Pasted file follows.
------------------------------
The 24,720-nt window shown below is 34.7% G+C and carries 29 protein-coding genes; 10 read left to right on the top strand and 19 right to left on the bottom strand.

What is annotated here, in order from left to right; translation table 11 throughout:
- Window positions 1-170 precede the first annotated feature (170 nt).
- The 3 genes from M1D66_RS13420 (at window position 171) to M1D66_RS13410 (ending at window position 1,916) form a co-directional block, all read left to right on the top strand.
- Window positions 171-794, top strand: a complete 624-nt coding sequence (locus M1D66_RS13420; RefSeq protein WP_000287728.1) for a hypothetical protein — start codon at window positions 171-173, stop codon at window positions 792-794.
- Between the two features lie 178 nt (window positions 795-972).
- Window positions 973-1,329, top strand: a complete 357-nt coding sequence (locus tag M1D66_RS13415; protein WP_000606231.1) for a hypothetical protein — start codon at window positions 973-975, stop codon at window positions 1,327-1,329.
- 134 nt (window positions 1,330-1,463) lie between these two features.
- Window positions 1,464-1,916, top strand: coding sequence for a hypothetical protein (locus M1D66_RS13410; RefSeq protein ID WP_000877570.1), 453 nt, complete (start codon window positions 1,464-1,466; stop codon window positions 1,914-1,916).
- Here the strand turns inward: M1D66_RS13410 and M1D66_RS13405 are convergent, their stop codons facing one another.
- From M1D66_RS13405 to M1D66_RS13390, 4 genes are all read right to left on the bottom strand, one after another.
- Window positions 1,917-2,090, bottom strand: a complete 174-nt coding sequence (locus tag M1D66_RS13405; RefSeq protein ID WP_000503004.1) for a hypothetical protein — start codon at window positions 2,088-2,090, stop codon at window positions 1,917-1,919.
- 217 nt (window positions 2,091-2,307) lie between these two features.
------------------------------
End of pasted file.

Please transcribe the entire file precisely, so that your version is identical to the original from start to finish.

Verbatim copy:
The 24,720-nt window shown below is 34.7% G+C and carries 29 protein-coding genes; 10 read left to right on the top strand and 19 right to left on the bottom strand.

What is annotated here, in order from left to right; translation table 11 throughout:
- Window positions 1-170 precede the first annotated feature (170 nt).
- The 3 genes from M1D66_RS13420 (at window position 171) to M1D66_RS13410 (ending at window position 1,916) form a co-directional block, all read left to right on the top strand.
- Window positions 171-794, top strand: a complete 624-nt coding sequence (locus M1D66_RS13420; RefSeq protein WP_000287728.1) for a hypothetical protein — start codon at window positions 171-173, stop codon at window positions 792-794.
- Between the two features lie 178 nt (window positions 795-972).
- Window positions 973-1,329, top strand: a complete 357-nt coding sequence (locus tag M1D66_RS13415; protein WP_000606231.1) for a hypothetical protein — start codon at window positions 973-975, stop codon at window positions 1,327-1,329.
- 134 nt (window positions 1,330-1,463) lie between these two features.
- Window positions 1,464-1,916, top strand: coding sequence for a hypothetical protein (locus M1D66_RS13410; RefSeq protein ID WP_000877570.1), 453 nt, complete (start codon window positions 1,464-1,466; stop codon window positions 1,914-1,916).
- Here the strand turns inward: M1D66_RS13410 and M1D66_RS13405 are convergent, their stop codons facing one another.
- From M1D66_RS13405 to M1D66_RS13390, 4 genes are all read right to left on the bottom strand, one after another.
- Window positions 1,917-2,090, bottom strand: a complete 174-nt coding sequence (locus tag M1D66_RS13405; RefSeq protein ID WP_000503004.1) for a hypothetical protein — start codon at window positions 2,088-2,090, stop codon at window positions 1,917-1,919.
- 217 nt (window positions 2,091-2,307) lie between these two features.